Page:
We're learning efficiency analysis in our intro to computer science class and I'm having trouble solving this problem.

Suppose I have a method:

```
public static void foo(int[][] arr, int num1, int num2) {
for (int i=0;i<arr.length;i++) {
arr[0][i] = num1*i;
}
for (int j=0;j<arr.length;j++) {
arr[i][0] = num2*i
}
}
```

My first question is if I have a method where there are 3 for-loops, but they are NOT nested, what would the growth rate be?

Also, for this particular made-up method, would the input size for this method be the area of the array? since each for loop goes from i=0 to i= size of array

And finally, if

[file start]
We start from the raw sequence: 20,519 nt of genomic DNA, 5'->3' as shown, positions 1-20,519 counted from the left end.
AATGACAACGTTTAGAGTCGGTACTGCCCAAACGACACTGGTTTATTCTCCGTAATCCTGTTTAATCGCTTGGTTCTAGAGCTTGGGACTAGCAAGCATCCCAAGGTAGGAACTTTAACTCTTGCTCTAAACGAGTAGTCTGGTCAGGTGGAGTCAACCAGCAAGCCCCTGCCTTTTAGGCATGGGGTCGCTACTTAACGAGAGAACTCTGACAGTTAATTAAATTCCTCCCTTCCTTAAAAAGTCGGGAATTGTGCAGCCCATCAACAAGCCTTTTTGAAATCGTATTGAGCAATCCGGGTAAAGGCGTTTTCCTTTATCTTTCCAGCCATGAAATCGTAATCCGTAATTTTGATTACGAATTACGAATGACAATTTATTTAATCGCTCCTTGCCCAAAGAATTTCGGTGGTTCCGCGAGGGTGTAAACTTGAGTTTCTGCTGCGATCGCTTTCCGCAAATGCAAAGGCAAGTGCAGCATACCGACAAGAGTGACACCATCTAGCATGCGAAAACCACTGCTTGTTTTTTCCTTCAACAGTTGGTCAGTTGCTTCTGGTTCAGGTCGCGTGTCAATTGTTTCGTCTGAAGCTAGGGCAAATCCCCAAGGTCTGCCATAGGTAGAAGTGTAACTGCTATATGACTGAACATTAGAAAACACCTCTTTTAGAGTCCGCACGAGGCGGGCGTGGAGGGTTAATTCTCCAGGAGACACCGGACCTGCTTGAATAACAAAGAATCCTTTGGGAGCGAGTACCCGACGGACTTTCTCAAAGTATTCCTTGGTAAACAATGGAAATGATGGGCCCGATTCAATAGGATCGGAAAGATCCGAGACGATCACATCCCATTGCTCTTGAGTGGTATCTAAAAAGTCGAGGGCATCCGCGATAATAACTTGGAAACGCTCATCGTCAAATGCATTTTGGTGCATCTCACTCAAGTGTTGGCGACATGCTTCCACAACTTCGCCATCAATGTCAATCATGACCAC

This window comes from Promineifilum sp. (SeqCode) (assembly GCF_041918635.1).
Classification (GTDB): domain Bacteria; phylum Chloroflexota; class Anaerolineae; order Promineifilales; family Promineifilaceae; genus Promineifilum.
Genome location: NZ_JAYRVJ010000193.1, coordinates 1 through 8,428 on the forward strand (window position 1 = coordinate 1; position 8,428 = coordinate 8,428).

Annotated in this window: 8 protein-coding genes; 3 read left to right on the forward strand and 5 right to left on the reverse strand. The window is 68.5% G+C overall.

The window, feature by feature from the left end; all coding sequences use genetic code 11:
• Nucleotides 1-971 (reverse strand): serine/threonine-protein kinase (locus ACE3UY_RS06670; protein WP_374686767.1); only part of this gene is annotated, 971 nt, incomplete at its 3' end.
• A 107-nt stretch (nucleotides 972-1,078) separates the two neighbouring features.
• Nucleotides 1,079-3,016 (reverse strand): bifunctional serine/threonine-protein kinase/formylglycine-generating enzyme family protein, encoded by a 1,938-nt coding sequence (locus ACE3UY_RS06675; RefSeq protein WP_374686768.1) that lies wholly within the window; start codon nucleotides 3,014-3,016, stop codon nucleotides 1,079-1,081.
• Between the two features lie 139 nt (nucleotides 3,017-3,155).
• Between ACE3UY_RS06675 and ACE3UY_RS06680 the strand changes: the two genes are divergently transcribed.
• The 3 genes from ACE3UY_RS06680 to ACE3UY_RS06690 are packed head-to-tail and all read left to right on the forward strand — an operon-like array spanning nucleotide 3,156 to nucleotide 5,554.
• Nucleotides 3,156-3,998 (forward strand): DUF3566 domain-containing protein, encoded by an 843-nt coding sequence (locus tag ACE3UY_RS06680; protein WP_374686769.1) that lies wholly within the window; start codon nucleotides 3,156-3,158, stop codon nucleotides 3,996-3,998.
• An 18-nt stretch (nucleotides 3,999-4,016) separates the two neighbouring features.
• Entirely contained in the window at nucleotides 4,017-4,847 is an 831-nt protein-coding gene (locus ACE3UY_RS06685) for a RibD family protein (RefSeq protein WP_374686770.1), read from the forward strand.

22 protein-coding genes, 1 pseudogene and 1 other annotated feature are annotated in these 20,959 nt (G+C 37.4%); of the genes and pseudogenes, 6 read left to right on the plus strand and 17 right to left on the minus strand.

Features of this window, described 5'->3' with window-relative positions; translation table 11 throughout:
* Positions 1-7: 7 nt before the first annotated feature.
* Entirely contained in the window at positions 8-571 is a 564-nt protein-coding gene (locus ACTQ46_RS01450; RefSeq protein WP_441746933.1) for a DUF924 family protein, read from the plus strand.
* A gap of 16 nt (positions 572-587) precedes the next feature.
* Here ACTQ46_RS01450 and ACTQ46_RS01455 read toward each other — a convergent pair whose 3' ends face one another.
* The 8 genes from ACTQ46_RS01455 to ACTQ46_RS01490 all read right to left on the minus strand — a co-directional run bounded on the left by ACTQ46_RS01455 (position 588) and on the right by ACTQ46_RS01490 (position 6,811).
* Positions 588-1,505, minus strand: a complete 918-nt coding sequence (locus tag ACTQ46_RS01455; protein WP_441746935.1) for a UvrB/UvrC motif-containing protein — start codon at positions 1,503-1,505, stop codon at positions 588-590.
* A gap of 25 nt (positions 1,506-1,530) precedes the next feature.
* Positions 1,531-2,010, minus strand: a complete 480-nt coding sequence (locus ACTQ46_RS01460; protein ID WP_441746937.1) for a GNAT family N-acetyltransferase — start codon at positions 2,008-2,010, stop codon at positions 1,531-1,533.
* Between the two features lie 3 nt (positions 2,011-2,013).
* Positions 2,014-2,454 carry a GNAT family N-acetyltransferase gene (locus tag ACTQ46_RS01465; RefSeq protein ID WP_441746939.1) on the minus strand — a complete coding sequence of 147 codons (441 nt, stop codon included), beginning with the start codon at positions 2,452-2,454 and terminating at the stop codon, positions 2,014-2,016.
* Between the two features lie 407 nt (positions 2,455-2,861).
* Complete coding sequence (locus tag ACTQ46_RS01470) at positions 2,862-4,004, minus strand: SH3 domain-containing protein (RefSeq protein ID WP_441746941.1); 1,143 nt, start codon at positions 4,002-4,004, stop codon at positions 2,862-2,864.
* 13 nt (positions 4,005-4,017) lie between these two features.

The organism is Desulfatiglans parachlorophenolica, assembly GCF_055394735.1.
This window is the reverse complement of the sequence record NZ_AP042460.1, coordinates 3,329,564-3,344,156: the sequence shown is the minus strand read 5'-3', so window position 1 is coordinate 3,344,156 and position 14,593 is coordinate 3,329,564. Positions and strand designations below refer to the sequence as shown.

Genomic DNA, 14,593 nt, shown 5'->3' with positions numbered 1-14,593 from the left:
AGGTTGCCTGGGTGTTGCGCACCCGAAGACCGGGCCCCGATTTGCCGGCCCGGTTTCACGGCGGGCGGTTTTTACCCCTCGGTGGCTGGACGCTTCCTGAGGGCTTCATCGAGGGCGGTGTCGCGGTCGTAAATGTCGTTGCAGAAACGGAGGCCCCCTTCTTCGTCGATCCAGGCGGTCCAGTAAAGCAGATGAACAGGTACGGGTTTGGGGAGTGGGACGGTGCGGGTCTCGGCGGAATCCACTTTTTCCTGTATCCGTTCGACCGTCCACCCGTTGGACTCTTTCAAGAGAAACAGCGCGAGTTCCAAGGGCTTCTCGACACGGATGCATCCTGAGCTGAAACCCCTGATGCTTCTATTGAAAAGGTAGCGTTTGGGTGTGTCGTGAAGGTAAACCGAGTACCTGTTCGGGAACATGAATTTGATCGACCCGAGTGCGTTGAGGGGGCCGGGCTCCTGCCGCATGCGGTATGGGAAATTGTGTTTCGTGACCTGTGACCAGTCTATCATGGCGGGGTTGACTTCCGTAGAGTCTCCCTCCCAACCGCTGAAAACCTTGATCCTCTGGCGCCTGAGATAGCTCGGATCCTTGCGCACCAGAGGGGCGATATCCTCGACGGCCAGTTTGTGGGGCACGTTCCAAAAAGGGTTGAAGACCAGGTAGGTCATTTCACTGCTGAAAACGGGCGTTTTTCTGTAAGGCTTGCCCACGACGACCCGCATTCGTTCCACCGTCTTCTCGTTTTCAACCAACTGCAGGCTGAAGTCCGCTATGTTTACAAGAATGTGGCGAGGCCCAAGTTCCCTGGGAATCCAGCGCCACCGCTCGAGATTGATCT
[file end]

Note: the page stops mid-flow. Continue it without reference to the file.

```
public static void fee(int[][] arr, double num1, double num2) {
num1=num1*Math.random();
while (num1 == 0) {
num1=num1*Math.random();
}
for (int i=0;i<num1;i++) {
//do something with arr
}
num2=num2*Math.random();
while (num2 == 0) {
num2=num2*Math.random();
}
for (int j=0;j<num2;j++) {
//do something with arr
}
}
```

How would I go about finding Big-O analysis?

Thanks, I've read multiple resources on finding big-O, but I am still confused.

`arr[i][0] = num2*i`

should probably be`arr[j][0] = num2*j`

. Your second method doesn't compile either -- you should cast the double to an int -- and it'll loop infinitely if`num1`

or`num2`

is ever 0. – irrelephant Nov 24 '14 at 0:18`num2 == 0`

it should be`num2 != 0`

– matts1 Nov 24 '14 at 0:31